Now, depending on where your panels are, you may find that 600W of panels never generates enough to make the unit go into overdrive (for example, roof mounted panels are usually less efficient than portable ones).
Your solar capacity should be reflected by the battery size and type too. We wouldn’t be able to pump 600W of solar into our 240 amp hour of lead acid batteries without doing damage anyway, so there’s no point. If they were lithium though, its a different story.
It’s fully adjustable
Perhaps the best thing about the Enerdrive DCDC is that you can adjust almost every single setting very easily. If you want to change the battery type, or the charge rate, or the individual charge rate for a particular stage in the battery charging, you can do it all very easily.
This is vastly different to the Redarc units which have almost no adjustment at all. If you are looking at Enerdrive vs Redarc they are both great products, but I love the flexibility of being able to adjust things easily.
You can see what its doing
Some DCDC chargers have no display at all, and that’s quite frustrating. The DC2DC shows you what its doing, including how much charge is going into the batteries, what stage its on, where the charge is coming from and so on and so forth.
The screen allows you to move through the menu easily as well, which is a huge bonus.
Other things to know
The unit is large and can make some noise
These DCDC units are not the smallest on the market, and have a big fan that can make a fair chunk of noise. I can hear ours running inside the camper trailer if I stop when walking past, not that its ever been an issue.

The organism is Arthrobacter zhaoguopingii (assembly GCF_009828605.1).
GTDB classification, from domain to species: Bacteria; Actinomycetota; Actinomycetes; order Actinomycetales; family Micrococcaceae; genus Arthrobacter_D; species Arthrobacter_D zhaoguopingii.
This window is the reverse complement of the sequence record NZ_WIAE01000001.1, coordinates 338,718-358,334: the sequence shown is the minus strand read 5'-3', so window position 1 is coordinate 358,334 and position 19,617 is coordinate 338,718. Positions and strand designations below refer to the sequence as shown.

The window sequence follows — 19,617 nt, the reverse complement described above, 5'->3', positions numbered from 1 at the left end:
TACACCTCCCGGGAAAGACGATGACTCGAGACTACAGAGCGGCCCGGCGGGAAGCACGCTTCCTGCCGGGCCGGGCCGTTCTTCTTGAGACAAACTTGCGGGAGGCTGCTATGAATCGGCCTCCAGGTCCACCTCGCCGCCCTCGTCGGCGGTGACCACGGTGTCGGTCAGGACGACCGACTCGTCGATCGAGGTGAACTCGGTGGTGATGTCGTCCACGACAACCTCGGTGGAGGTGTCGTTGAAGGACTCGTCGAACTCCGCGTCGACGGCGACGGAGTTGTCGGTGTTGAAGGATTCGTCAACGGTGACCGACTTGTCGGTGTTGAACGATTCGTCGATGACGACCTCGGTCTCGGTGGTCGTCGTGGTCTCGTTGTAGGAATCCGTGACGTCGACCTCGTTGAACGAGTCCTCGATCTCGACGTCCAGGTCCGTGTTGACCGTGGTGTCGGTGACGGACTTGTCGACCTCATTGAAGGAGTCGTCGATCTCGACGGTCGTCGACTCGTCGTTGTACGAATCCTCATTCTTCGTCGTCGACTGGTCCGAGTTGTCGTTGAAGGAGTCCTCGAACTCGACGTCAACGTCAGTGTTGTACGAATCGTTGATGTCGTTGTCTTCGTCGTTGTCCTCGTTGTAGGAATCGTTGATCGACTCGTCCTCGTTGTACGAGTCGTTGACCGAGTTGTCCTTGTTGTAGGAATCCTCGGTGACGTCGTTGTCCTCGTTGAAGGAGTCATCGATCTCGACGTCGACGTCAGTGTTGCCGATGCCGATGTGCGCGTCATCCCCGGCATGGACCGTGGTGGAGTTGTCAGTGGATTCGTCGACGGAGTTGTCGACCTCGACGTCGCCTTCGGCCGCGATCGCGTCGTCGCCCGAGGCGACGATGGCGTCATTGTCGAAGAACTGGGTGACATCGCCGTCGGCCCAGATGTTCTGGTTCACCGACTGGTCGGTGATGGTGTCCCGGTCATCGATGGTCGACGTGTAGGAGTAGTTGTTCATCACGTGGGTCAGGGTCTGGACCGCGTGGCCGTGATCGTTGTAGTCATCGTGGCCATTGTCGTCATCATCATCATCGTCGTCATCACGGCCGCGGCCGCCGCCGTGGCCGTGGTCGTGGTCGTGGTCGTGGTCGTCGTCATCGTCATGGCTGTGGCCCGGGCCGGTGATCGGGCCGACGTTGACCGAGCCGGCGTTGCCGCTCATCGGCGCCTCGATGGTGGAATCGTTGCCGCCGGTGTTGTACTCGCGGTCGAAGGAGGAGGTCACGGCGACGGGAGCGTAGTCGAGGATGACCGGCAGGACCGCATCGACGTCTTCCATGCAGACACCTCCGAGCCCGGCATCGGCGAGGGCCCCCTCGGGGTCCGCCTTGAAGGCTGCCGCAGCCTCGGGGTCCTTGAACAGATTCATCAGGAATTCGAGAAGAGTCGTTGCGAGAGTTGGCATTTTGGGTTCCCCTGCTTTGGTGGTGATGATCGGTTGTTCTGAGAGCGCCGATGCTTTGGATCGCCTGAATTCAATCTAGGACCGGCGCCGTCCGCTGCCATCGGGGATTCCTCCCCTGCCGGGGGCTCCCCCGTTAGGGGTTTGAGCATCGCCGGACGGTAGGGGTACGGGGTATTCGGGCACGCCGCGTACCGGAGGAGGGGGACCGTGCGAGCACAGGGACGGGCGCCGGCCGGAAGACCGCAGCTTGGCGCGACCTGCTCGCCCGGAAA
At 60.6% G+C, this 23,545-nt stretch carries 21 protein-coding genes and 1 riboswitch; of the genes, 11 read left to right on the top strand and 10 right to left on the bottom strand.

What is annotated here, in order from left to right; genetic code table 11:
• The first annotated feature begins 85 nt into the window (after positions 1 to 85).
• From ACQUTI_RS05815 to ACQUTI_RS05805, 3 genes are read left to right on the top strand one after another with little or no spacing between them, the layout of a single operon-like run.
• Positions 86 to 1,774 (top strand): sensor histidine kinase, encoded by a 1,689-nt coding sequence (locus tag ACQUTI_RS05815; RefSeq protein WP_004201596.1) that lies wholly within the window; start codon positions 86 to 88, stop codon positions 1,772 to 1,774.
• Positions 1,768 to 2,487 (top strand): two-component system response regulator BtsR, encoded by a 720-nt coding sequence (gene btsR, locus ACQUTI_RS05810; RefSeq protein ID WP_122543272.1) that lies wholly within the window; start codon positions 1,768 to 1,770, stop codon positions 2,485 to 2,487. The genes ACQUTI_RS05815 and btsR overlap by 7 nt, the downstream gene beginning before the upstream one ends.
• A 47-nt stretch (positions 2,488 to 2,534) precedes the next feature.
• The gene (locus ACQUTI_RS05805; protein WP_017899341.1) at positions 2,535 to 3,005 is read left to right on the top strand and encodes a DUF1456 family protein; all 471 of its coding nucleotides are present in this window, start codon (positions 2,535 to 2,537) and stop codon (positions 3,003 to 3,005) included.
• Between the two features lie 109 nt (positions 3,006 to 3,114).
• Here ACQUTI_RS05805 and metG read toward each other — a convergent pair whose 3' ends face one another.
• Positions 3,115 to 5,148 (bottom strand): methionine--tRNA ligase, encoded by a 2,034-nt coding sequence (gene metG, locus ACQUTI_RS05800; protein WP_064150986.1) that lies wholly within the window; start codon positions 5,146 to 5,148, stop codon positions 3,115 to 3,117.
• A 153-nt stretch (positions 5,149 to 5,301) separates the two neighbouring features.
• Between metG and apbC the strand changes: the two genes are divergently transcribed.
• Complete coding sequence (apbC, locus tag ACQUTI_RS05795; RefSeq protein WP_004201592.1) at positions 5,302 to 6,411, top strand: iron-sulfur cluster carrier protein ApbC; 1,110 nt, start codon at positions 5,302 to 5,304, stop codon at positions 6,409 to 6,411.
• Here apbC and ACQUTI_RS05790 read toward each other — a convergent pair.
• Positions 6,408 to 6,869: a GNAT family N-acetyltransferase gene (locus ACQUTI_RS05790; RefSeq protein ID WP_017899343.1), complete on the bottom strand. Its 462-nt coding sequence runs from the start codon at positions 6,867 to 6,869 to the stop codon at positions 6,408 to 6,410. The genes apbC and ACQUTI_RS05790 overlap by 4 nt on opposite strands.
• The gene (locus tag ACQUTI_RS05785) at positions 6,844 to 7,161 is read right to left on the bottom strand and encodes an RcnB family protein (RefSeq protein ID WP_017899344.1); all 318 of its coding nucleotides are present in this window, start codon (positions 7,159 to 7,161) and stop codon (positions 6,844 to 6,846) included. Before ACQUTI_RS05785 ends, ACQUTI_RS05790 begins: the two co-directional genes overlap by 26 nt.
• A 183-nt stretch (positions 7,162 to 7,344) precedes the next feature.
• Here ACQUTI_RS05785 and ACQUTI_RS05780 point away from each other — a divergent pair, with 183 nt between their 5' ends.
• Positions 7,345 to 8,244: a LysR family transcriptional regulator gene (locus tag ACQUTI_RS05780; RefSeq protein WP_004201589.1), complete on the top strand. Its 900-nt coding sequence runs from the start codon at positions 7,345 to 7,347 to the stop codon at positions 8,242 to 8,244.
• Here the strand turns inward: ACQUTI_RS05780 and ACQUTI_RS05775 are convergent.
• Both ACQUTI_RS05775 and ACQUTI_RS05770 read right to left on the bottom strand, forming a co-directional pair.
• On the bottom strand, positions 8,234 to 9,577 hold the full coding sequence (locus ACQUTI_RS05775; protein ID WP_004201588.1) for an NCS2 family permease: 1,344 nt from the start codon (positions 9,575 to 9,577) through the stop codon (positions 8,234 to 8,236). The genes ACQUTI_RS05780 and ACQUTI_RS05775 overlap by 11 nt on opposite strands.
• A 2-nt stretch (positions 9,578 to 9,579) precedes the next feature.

It’s not waterproof
Unlike the Redarc BCDC units, which can be mounted in your engine bay and anywhere they are likely to get wet. I can’t find the exact IP rating, but I reckon you’d want to be careful of dust as well.
It should be mounted vertically
One of the things I’ve learnt recently is that these are supposed to be installed vertically, so the fan can push the hot air out the top.
Lifestyle installed ours horizontally, which means it can’t cool as well, and the screen is more likely to get damaged (which is common apparently). Clearly they work horizontally, but you will reduce their life span.
Enerdrive DC2DC cost
You can pick these up for around $400 – $450. Not the cheapest on the market, but certainly not the most expensive either, and given they are one of the best DCDC chargers on the market you are probably getting good value for money.
Would we get another Enerdrive DC2DC?
I’m really pleased with the unit. Its solid, it works well, the manual is good, its easy to change settings and it just works. We’ve had no issues with it, except for a fault caused by the installation, not the actual product.
We’ve had no Enerdrive DC2DC problems, and have a number of friends running them that are very happy too. I’m honestly considering getting another one for our Dmax when we move to Lithium batteries, but I’ll have to be creative with where it gets mounted, as it won’t fit on our electric box.